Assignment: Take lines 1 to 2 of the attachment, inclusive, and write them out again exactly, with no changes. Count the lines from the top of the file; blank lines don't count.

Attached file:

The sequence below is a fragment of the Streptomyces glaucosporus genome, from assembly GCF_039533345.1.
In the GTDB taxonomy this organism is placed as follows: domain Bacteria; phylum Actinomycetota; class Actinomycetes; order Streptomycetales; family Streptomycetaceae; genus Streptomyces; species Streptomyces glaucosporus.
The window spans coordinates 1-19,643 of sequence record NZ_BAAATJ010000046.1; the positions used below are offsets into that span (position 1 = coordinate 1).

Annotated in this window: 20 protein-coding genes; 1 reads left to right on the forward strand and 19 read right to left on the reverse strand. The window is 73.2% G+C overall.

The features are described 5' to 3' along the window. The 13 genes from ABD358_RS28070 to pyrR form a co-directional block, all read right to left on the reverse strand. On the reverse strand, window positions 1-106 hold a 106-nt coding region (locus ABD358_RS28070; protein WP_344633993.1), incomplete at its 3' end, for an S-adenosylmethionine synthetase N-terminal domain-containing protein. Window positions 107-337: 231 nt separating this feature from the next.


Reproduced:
The sequence below is a fragment of the Streptomyces glaucosporus genome, from assembly GCF_039533345.1.
In the GTDB taxonomy this organism is placed as follows: domain Bacteria; phylum Actinomycetota; class Actinomycetes; order Streptomycetales; family Streptomycetaceae; genus Streptomyces; species Streptomyces glaucosporus.